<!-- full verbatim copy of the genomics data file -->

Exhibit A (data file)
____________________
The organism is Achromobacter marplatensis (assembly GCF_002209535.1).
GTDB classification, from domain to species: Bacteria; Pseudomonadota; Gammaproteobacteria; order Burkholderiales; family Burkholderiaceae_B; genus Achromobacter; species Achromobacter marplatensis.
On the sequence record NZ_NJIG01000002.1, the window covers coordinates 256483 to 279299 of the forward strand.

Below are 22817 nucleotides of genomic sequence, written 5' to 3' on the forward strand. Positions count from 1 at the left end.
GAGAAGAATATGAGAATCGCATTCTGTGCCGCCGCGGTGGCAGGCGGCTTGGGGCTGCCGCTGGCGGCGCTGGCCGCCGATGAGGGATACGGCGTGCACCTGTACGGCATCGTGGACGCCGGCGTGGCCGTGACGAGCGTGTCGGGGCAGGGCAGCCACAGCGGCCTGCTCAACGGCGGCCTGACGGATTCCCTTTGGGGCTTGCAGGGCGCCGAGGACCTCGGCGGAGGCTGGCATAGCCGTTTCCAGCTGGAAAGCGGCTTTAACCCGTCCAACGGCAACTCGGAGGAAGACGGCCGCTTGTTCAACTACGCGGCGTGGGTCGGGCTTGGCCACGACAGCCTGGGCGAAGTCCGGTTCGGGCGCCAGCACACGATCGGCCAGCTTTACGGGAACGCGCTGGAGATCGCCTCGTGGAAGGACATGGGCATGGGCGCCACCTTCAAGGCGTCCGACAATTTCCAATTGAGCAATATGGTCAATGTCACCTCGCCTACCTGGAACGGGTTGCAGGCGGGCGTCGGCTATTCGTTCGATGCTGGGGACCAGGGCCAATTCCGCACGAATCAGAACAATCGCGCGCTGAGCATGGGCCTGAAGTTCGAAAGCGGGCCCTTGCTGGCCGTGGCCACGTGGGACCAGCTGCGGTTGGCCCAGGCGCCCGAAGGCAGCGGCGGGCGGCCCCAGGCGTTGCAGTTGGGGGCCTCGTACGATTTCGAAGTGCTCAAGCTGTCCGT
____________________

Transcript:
The organism is Achromobacter marplatensis (assembly GCF_002209535.1).
GTDB classification, from domain to species: Bacteria; Pseudomonadota; Gammaproteobacteria; order Burkholderiales; family Burkholderiaceae_B; genus Achromobacter; species Achromobacter marplatensis.
On the sequence record NZ_NJIG01000002.1, the window covers coordinates 256483 to 279299 of the forward strand.

Below are 22817 nucleotides of genomic sequence, written 5' to 3' on the forward strand. Positions count from 1 at the left end.
GAGAAGAATATGAGAATCGCATTCTGTGCCGCCGCGGTGGCAGGCGGCTTGGGGCTGCCGCTGGCGGCGCTGGCCGCCGATGAGGGATACGGCGTGCACCTGTACGGCATCGTGGACGCCGGCGTGGCCGTGACGAGCGTGTCGGGGCAGGGCAGCCACAGCGGCCTGCTCAACGGCGGCCTGACGGATTCCCTTTGGGGCTTGCAGGGCGCCGAGGACCTCGGCGGAGGCTGGCATAGCCGTTTCCAGCTGGAAAGCGGCTTTAACCCGTCCAACGGCAACTCGGAGGAAGACGGCCGCTTGTTCAACTACGCGGCGTGGGTCGGGCTTGGCCACGACAGCCTGGGCGAAGTCCGGTTCGGGCGCCAGCACACGATCGGCCAGCTTTACGGGAACGCGCTGGAGATCGCCTCGTGGAAGGACATGGGCATGGGCGCCACCTTCAAGGCGTCCGACAATTTCCAATTGAGCAATATGGTCAATGTCACCTCGCCTACCTGGAACGGGTTGCAGGCGGGCGTCGGCTATTCGTTCGATGCTGGGGACCAGGGCCAATTCCGCACGAATCAGAACAATCGCGCGCTGAGCATGGGCCTGAAGTTCGAAAGCGGGCCCTTGCTGGCCGTGGCCACGTGGGACCAGCTGCGGTTGGCCCAGGCGCCCGAAGGCAGCGGCGGGCGGCCCCAGGCGTTGCAGTTGGGGGCCTCGTACGATTTCGAAGTGCTCAAGCTGTCCGT